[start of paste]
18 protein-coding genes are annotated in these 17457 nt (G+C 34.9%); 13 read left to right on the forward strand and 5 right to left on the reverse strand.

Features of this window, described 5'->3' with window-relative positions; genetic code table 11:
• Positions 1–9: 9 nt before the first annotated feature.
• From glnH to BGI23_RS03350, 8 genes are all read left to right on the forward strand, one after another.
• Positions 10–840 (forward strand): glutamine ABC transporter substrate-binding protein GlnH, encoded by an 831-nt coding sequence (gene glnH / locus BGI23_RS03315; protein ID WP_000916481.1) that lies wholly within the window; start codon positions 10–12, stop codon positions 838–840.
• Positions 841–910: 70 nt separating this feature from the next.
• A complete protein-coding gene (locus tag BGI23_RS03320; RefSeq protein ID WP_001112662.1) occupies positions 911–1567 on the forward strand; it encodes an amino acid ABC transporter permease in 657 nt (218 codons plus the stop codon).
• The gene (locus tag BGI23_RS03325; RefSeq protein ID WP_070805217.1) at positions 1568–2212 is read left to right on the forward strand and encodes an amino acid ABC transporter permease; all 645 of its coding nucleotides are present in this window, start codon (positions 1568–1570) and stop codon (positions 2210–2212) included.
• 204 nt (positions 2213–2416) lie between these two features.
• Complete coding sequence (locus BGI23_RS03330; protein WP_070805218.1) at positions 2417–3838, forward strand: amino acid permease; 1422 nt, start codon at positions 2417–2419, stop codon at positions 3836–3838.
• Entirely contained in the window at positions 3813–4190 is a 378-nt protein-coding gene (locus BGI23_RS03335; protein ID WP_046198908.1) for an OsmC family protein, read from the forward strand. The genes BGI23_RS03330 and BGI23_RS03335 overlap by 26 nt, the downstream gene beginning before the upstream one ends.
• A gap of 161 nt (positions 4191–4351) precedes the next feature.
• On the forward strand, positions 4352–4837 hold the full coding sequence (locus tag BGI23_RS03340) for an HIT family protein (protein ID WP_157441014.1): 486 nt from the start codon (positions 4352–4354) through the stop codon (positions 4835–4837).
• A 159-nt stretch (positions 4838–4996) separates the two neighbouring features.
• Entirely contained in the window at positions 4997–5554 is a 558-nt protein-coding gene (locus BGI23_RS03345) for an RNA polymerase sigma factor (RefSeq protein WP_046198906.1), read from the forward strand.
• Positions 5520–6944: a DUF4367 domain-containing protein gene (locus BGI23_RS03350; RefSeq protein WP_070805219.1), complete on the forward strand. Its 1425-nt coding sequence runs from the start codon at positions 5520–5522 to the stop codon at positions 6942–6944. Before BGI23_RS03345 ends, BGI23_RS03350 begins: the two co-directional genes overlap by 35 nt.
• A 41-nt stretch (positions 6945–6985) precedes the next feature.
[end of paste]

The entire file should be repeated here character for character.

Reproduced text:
18 protein-coding genes are annotated in these 17457 nt (G+C 34.9%); 13 read left to right on the forward strand and 5 right to left on the reverse strand.

Features of this window, described 5'->3' with window-relative positions; genetic code table 11:
• Positions 1–9: 9 nt before the first annotated feature.
• From glnH to BGI23_RS03350, 8 genes are all read left to right on the forward strand, one after another.
• Positions 10–840 (forward strand): glutamine ABC transporter substrate-binding protein GlnH, encoded by an 831-nt coding sequence (gene glnH / locus BGI23_RS03315; protein ID WP_000916481.1) that lies wholly within the window; start codon positions 10–12, stop codon positions 838–840.
• Positions 841–910: 70 nt separating this feature from the next.
• A complete protein-coding gene (locus tag BGI23_RS03320; RefSeq protein ID WP_001112662.1) occupies positions 911–1567 on the forward strand; it encodes an amino acid ABC transporter permease in 657 nt (218 codons plus the stop codon).
• The gene (locus tag BGI23_RS03325; RefSeq protein ID WP_070805217.1) at positions 1568–2212 is read left to right on the forward strand and encodes an amino acid ABC transporter permease; all 645 of its coding nucleotides are present in this window, start codon (positions 1568–1570) and stop codon (positions 2210–2212) included.
• 204 nt (positions 2213–2416) lie between these two features.
• Complete coding sequence (locus BGI23_RS03330; protein WP_070805218.1) at positions 2417–3838, forward strand: amino acid permease; 1422 nt, start codon at positions 2417–2419, stop codon at positions 3836–3838.
• Entirely contained in the window at positions 3813–4190 is a 378-nt protein-coding gene (locus BGI23_RS03335; protein ID WP_046198908.1) for an OsmC family protein, read from the forward strand. The genes BGI23_RS03330 and BGI23_RS03335 overlap by 26 nt, the downstream gene beginning before the upstream one ends.
• A gap of 161 nt (positions 4191–4351) precedes the next feature.
• On the forward strand, positions 4352–4837 hold the full coding sequence (locus tag BGI23_RS03340) for an HIT family protein (protein ID WP_157441014.1): 486 nt from the start codon (positions 4352–4354) through the stop codon (positions 4835–4837).
• A 159-nt stretch (positions 4838–4996) separates the two neighbouring features.
• Entirely contained in the window at positions 4997–5554 is a 558-nt protein-coding gene (locus BGI23_RS03345) for an RNA polymerase sigma factor (RefSeq protein WP_046198906.1), read from the forward strand.
• Positions 5520–6944: a DUF4367 domain-containing protein gene (locus BGI23_RS03350; RefSeq protein WP_070805219.1), complete on the forward strand. Its 1425-nt coding sequence runs from the start codon at positions 5520–5522 to the stop codon at positions 6942–6944. Before BGI23_RS03345 ends, BGI23_RS03350 begins: the two co-directional genes overlap by 35 nt.
• A 41-nt stretch (positions 6945–6985) precedes the next feature.